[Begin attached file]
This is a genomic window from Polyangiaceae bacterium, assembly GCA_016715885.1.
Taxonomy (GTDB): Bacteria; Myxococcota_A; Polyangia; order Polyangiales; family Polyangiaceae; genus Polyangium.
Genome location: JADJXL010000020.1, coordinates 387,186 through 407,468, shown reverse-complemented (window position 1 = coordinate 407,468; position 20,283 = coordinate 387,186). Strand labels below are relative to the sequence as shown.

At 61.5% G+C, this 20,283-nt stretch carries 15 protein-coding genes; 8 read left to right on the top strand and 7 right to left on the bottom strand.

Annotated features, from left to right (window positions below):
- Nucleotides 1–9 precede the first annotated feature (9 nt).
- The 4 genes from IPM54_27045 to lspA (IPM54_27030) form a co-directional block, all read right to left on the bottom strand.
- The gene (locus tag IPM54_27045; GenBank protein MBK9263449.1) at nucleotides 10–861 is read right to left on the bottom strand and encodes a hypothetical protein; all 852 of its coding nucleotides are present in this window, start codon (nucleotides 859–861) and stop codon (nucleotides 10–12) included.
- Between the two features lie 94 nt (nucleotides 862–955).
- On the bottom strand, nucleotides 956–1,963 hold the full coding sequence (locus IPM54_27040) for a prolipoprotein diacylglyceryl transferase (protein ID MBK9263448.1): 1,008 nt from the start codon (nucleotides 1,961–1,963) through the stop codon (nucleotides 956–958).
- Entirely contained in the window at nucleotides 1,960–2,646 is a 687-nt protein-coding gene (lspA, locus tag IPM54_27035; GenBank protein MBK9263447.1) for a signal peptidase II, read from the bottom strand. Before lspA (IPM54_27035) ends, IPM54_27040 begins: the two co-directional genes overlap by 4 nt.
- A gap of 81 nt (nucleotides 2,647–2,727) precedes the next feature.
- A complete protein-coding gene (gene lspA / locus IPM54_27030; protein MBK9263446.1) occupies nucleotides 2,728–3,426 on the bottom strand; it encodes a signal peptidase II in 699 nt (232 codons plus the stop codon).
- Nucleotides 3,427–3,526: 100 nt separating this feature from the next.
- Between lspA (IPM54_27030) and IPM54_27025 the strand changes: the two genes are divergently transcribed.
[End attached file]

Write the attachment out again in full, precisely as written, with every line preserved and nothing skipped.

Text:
This is a genomic window from Polyangiaceae bacterium, assembly GCA_016715885.1.
Taxonomy (GTDB): Bacteria; Myxococcota_A; Polyangia; order Polyangiales; family Polyangiaceae; genus Polyangium.
Genome location: JADJXL010000020.1, coordinates 387,186 through 407,468, shown reverse-complemented (window position 1 = coordinate 407,468; position 20,283 = coordinate 387,186). Strand labels below are relative to the sequence as shown.

At 61.5% G+C, this 20,283-nt stretch carries 15 protein-coding genes; 8 read left to right on the top strand and 7 right to left on the bottom strand.

Annotated features, from left to right (window positions below):
- Nucleotides 1–9 precede the first annotated feature (9 nt).
- The 4 genes from IPM54_27045 to lspA (IPM54_27030) form a co-directional block, all read right to left on the bottom strand.
- The gene (locus tag IPM54_27045; GenBank protein MBK9263449.1) at nucleotides 10–861 is read right to left on the bottom strand and encodes a hypothetical protein; all 852 of its coding nucleotides are present in this window, start codon (nucleotides 859–861) and stop codon (nucleotides 10–12) included.
- Between the two features lie 94 nt (nucleotides 862–955).
- On the bottom strand, nucleotides 956–1,963 hold the full coding sequence (locus IPM54_27040) for a prolipoprotein diacylglyceryl transferase (protein ID MBK9263448.1): 1,008 nt from the start codon (nucleotides 1,961–1,963) through the stop codon (nucleotides 956–958).
- Entirely contained in the window at nucleotides 1,960–2,646 is a 687-nt protein-coding gene (lspA, locus tag IPM54_27035; GenBank protein MBK9263447.1) for a signal peptidase II, read from the bottom strand. Before lspA (IPM54_27035) ends, IPM54_27040 begins: the two co-directional genes overlap by 4 nt.
- A gap of 81 nt (nucleotides 2,647–2,727) precedes the next feature.
- A complete protein-coding gene (gene lspA / locus IPM54_27030; protein MBK9263446.1) occupies nucleotides 2,728–3,426 on the bottom strand; it encodes a signal peptidase II in 699 nt (232 codons plus the stop codon).
- Nucleotides 3,427–3,526: 100 nt separating this feature from the next.
- Between lspA (IPM54_27030) and IPM54_27025 the strand changes: the two genes are divergently transcribed.